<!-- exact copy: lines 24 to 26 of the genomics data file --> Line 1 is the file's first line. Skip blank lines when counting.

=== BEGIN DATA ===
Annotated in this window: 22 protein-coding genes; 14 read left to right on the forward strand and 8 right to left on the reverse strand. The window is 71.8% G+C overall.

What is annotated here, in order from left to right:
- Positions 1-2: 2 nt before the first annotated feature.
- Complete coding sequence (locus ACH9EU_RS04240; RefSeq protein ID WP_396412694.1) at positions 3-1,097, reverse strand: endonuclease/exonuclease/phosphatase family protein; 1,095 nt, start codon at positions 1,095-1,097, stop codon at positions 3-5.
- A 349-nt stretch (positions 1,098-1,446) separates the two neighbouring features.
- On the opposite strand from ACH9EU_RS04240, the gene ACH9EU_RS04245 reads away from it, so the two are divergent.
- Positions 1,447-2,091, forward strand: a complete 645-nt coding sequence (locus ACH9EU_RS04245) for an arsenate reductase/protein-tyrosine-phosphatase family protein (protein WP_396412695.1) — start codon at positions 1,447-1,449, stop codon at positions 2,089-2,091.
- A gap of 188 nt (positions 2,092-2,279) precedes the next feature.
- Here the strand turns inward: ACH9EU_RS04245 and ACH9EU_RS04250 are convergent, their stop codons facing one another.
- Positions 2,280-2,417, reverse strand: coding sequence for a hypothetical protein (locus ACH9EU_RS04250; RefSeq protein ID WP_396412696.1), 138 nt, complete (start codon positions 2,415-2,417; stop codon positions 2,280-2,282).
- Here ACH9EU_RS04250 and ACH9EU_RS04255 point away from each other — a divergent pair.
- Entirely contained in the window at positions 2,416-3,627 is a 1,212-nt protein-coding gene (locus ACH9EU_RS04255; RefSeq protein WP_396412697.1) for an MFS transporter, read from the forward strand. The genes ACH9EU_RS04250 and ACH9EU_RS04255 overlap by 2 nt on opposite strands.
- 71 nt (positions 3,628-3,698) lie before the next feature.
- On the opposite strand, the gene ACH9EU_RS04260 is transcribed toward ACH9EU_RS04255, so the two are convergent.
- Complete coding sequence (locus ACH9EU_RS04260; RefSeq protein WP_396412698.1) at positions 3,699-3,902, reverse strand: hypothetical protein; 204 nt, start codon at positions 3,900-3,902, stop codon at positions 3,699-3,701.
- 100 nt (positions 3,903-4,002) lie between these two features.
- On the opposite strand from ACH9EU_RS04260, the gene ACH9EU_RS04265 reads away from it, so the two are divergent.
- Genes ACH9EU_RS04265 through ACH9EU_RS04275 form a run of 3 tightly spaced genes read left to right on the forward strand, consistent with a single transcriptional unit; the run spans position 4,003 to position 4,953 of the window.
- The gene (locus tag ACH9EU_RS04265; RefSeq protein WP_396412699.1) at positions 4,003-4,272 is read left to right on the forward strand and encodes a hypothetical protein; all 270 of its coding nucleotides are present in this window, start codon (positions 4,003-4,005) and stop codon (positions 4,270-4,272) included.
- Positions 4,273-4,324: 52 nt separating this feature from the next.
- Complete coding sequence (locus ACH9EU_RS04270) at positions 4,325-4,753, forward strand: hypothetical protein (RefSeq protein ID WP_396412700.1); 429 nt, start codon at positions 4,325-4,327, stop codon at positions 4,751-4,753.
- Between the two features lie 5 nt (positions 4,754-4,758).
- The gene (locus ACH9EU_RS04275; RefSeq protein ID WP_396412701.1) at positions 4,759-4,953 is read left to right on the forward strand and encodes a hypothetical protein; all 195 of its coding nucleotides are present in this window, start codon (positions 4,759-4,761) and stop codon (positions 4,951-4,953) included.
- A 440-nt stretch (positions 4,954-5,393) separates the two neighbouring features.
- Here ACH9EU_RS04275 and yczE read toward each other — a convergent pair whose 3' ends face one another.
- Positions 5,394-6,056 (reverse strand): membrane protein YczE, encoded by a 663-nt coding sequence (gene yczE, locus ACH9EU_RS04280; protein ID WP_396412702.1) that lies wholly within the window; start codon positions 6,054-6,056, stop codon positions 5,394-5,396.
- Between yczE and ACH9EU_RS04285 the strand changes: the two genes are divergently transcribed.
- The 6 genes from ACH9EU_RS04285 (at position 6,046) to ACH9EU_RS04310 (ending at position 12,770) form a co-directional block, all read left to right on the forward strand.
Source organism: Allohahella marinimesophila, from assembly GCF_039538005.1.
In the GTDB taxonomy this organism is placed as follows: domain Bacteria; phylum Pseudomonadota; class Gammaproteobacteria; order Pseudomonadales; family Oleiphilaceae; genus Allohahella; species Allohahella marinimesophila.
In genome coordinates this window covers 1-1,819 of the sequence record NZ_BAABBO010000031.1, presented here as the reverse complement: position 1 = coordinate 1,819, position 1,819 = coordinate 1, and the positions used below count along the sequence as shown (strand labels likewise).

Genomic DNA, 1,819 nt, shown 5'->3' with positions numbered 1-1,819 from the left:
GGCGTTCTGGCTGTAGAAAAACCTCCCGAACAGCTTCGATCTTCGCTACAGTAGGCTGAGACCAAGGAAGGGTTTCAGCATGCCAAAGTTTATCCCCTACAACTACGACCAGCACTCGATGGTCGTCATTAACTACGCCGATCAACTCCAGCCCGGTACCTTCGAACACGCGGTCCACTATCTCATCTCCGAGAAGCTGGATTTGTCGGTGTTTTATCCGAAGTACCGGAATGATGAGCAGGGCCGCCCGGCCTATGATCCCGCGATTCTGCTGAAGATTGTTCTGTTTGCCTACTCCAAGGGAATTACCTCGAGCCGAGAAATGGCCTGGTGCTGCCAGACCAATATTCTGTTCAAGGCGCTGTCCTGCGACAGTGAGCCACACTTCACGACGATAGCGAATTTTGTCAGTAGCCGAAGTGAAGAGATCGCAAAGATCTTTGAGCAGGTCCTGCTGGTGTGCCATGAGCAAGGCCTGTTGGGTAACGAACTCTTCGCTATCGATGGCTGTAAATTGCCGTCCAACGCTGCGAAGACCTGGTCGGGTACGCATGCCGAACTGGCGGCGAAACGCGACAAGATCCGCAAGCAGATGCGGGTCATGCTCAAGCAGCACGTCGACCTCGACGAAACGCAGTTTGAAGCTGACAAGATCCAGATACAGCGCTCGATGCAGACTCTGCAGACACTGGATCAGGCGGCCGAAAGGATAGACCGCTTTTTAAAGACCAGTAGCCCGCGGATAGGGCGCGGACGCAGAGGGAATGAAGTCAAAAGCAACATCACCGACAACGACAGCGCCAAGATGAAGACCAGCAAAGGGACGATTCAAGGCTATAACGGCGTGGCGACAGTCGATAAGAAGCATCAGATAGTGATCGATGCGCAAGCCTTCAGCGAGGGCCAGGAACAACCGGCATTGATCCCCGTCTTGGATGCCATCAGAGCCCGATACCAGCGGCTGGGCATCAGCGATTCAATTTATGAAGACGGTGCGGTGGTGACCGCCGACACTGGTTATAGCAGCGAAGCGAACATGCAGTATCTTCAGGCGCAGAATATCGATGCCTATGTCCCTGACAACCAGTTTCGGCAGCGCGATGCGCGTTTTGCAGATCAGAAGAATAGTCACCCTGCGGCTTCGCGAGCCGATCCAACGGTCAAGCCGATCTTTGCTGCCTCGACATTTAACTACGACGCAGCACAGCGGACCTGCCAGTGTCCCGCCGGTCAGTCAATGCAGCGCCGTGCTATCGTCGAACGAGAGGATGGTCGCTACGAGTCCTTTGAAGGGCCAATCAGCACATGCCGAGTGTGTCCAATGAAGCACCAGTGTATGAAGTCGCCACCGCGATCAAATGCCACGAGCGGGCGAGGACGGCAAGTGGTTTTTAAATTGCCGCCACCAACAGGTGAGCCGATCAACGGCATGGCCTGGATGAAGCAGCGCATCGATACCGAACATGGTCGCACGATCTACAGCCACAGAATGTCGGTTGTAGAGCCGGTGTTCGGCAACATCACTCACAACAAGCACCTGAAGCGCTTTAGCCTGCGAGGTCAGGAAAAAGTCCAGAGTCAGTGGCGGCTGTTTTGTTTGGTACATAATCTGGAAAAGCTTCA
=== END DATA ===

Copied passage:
- A 440-nt stretch (positions 4,954-5,393) separates the two neighbouring features.
- Here ACH9EU_RS04275 and yczE read toward each other — a convergent pair whose 3' ends face one another.
- Positions 5,394-6,056 (reverse strand): membrane protein YczE, encoded by a 663-nt coding sequence (gene yczE, locus ACH9EU_RS04280; protein ID WP_396412702.1) that lies wholly within the window; start codon positions 6,054-6,056, stop codon positions 5,394-5,396.